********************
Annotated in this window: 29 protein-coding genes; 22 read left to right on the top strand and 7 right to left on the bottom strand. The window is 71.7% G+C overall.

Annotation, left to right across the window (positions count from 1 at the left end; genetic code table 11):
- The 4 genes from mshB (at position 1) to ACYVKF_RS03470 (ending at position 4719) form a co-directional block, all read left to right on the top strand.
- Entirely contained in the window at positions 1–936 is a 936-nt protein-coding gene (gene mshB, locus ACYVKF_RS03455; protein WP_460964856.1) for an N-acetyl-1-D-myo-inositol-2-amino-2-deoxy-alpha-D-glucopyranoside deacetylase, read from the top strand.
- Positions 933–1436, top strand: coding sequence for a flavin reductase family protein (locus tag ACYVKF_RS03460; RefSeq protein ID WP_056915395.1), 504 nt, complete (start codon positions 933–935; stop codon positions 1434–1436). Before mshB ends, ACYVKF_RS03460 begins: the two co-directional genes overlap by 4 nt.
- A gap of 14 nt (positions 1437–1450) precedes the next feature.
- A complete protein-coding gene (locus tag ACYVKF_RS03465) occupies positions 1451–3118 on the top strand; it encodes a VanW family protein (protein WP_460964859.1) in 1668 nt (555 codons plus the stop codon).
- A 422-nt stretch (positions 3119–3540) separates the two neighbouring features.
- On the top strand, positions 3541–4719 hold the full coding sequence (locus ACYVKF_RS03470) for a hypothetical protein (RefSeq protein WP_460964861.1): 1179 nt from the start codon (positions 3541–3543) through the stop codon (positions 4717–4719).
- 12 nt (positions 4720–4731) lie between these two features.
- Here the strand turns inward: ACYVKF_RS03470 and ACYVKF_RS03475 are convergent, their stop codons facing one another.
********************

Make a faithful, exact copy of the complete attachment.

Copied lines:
Annotated in this window: 29 protein-coding genes; 22 read left to right on the top strand and 7 right to left on the bottom strand. The window is 71.7% G+C overall.

Annotation, left to right across the window (positions count from 1 at the left end; genetic code table 11):
- The 4 genes from mshB (at position 1) to ACYVKF_RS03470 (ending at position 4719) form a co-directional block, all read left to right on the top strand.
- Entirely contained in the window at positions 1–936 is a 936-nt protein-coding gene (gene mshB, locus ACYVKF_RS03455; protein WP_460964856.1) for an N-acetyl-1-D-myo-inositol-2-amino-2-deoxy-alpha-D-glucopyranoside deacetylase, read from the top strand.
- Positions 933–1436, top strand: coding sequence for a flavin reductase family protein (locus tag ACYVKF_RS03460; RefSeq protein ID WP_056915395.1), 504 nt, complete (start codon positions 933–935; stop codon positions 1434–1436). Before mshB ends, ACYVKF_RS03460 begins: the two co-directional genes overlap by 4 nt.
- A gap of 14 nt (positions 1437–1450) precedes the next feature.
- A complete protein-coding gene (locus tag ACYVKF_RS03465) occupies positions 1451–3118 on the top strand; it encodes a VanW family protein (protein WP_460964859.1) in 1668 nt (555 codons plus the stop codon).
- A 422-nt stretch (positions 3119–3540) separates the two neighbouring features.
- On the top strand, positions 3541–4719 hold the full coding sequence (locus ACYVKF_RS03470) for a hypothetical protein (RefSeq protein WP_460964861.1): 1179 nt from the start codon (positions 3541–3543) through the stop codon (positions 4717–4719).
- 12 nt (positions 4720–4731) lie between these two features.
- Here the strand turns inward: ACYVKF_RS03470 and ACYVKF_RS03475 are convergent, their stop codons facing one another.